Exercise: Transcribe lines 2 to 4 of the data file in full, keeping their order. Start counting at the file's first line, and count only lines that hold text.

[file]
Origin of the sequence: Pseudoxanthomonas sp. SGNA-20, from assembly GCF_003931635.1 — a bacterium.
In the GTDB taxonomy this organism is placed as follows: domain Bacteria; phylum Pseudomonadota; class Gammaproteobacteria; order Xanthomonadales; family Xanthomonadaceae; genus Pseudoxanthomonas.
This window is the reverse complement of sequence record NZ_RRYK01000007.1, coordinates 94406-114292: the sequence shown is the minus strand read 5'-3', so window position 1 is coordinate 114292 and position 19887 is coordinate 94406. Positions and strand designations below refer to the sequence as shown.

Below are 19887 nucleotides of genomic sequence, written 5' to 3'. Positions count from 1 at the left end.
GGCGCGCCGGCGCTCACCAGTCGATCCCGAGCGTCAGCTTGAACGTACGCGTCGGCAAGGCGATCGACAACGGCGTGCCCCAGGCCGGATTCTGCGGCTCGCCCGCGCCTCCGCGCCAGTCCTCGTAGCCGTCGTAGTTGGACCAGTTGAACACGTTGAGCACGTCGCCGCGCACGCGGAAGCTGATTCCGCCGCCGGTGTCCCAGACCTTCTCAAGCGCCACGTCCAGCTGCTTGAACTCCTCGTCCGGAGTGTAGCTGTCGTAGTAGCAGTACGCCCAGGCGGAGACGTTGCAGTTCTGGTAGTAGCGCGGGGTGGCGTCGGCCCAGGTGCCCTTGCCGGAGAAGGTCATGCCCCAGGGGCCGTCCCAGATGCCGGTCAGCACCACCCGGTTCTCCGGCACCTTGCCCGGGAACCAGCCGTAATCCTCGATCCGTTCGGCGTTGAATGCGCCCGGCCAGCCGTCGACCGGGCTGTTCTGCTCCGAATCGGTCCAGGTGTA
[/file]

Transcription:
In the GTDB taxonomy this organism is placed as follows: domain Bacteria; phylum Pseudomonadota; class Gammaproteobacteria; order Xanthomonadales; family Xanthomonadaceae; genus Pseudoxanthomonas.
This window is the reverse complement of sequence record NZ_RRYK01000007.1, coordinates 94406-114292: the sequence shown is the minus strand read 5'-3', so window position 1 is coordinate 114292 and position 19887 is coordinate 94406. Positions and strand designations below refer to the sequence as shown.

Below are 19887 nucleotides of genomic sequence, written 5' to 3'. Positions count from 1 at the left end.